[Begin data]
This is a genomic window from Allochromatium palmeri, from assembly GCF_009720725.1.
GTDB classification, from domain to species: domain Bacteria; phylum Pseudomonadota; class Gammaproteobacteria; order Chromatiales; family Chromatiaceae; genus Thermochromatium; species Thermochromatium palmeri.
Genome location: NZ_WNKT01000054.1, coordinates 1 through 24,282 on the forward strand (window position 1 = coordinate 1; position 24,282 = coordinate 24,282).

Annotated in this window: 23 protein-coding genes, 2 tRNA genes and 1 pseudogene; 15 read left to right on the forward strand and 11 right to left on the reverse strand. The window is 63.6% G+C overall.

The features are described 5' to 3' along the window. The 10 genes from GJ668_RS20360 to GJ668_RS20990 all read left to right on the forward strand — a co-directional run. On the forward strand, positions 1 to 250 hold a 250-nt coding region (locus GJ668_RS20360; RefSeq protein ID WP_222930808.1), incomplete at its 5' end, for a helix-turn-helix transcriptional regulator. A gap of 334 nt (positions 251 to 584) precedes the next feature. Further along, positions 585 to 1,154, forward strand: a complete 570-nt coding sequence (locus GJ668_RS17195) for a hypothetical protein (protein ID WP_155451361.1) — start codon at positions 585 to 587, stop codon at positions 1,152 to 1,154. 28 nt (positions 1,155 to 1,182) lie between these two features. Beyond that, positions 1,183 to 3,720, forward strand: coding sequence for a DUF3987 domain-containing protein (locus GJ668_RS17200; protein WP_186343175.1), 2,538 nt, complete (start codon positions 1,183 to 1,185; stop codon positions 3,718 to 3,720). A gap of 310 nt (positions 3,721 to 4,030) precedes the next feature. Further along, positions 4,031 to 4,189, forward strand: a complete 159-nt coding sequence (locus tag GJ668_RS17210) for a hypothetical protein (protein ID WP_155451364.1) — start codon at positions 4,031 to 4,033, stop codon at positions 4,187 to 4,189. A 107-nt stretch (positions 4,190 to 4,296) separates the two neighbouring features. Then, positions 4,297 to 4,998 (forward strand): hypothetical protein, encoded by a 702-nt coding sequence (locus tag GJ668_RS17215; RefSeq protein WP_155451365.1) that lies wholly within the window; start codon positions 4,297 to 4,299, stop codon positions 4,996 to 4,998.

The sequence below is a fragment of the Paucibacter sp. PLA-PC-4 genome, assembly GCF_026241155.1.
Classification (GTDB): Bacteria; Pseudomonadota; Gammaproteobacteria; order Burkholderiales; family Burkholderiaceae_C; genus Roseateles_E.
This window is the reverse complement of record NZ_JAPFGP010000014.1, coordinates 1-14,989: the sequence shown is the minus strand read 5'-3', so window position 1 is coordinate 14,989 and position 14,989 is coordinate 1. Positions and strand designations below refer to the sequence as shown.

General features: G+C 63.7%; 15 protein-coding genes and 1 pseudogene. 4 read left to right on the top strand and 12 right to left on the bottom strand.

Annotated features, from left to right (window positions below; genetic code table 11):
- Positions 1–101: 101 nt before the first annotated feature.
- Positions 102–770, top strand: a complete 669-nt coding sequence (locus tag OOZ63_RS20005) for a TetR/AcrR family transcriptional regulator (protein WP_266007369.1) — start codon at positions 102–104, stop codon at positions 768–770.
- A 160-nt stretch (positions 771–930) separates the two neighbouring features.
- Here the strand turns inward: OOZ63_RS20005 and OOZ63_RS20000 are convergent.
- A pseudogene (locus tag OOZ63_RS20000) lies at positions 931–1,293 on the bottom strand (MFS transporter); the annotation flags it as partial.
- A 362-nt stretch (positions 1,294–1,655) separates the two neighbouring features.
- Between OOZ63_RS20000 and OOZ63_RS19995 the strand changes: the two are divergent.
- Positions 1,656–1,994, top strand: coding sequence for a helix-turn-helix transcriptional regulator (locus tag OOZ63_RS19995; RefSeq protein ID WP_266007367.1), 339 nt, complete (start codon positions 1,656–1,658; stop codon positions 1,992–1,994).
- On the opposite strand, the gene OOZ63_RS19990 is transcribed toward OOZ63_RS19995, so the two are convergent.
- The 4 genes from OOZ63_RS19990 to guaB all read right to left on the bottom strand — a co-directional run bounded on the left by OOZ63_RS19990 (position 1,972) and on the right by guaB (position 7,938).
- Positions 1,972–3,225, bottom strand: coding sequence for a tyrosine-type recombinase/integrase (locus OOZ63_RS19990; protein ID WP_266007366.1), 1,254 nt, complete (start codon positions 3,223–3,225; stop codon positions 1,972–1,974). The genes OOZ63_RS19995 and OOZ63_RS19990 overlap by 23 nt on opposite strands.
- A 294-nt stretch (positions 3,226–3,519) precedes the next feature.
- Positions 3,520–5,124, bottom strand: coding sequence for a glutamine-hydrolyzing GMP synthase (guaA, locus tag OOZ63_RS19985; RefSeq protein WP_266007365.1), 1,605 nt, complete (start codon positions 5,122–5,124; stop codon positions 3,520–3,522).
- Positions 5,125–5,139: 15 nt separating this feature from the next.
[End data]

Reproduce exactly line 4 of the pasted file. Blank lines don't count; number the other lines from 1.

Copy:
Annotated in this window: 23 protein-coding genes, 2 tRNA genes and 1 pseudogene; 15 read left to right on the forward strand and 11 right to left on the reverse strand. The window is 63.6% G+C overall.